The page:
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Old 10-11-2007, 02:52 PM
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It has been estimated that the books in the U.S. Library of Congress, one of the largest libraries in the world, would contain a total of about 20 terabytes if scanned in text format. Not including images from the books, the content could be stored with capacity to spare on six 3.9 TB discs.

At 15 meter resolution and 32-bit color (about the resolution found in unpopulated areas on Google Earth), a map of the land masses of Earth would occupy just over 2 TB.
Using MPEG4 ASP encoding, a 3.9 TB HVD could hold 4,600–11,900 hours of video—just over one year of uninterrupted video at usual encoding rates.[3]
Using typical satellite radio encoding (CT-aacPlus at 40 kbit/s), a 3.9 TB HVD could hold over 26.5 years of uninterrupted stereo audio.
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Old 10-11-2007, 02:53 PM
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Current optical storage saves one bit per pulse, and the HVD alliance hopes to improve this efficiency with capabilities of around 60,000 bits per pulse in an inverted, truncated cone shape that has a 200 micrometer diameter at the bottom and a 500 micrometer diameter at the top. High densities are possible by moving these closer on the tracks: 100 GB at 18 micrometers separation, 200 GB at 13 micrometers, 500 GB at 8 micrometers and a demonstrated maximum of 3.9 TB for 3 micrometer separation on a 12 cm disc.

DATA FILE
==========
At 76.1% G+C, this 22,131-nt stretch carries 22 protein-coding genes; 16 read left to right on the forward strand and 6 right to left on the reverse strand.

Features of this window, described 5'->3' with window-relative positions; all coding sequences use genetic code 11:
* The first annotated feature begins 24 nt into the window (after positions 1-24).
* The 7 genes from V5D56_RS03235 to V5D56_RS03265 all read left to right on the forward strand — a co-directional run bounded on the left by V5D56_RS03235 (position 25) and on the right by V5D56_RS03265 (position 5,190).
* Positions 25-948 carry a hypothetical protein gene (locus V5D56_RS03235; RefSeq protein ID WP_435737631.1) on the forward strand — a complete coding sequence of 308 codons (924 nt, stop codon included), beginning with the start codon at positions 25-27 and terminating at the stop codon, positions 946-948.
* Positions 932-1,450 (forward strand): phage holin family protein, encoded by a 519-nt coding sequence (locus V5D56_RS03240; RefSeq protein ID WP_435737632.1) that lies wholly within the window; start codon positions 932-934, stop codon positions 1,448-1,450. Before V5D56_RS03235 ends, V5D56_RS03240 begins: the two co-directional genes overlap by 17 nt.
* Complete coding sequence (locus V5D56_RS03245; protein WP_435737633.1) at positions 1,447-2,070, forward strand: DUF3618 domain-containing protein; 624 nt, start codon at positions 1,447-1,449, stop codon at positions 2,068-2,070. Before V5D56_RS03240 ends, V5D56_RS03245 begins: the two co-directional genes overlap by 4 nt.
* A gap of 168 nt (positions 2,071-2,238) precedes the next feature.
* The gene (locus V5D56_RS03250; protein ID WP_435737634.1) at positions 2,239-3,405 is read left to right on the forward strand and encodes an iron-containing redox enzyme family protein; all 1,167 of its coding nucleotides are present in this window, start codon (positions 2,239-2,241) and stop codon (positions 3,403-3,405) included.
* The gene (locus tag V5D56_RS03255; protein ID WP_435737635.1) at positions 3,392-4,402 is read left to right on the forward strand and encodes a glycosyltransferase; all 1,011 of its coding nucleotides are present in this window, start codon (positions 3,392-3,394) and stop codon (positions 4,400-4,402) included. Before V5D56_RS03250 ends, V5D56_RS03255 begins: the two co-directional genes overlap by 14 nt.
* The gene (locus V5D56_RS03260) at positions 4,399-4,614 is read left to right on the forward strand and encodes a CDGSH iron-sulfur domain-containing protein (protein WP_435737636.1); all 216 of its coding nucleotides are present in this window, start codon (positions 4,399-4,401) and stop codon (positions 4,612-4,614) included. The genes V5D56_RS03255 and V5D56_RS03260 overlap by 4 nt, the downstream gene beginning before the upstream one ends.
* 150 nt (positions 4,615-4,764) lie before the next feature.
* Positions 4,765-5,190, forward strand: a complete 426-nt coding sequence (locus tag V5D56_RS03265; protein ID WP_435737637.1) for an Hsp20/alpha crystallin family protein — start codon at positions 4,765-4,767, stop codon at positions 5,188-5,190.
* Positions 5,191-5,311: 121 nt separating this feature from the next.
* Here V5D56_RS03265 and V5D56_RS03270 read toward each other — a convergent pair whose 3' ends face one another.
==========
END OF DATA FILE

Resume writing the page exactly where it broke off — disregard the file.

The system uses a green laser, with an output power of 1 watt, a high power for a consumer device laser. So a major challenge of the project for widespread consumer markets is to either improve the sensitivity of the polymer used, or develop and commoditize a laser capable of higher power output and suitable for a consumer unit
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Old 10-11-2007, 06:00 PM
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Wow! I can see governement and business applications with this, but this would probably be overkill for consumers.
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Old 10-11-2007, 06:10 PM
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We'll use this disc in 10-15 years in our 4K lossless (well, JPEG2000 anyway) projectors
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Old 10-11-2007, 06:18 PM
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Quote: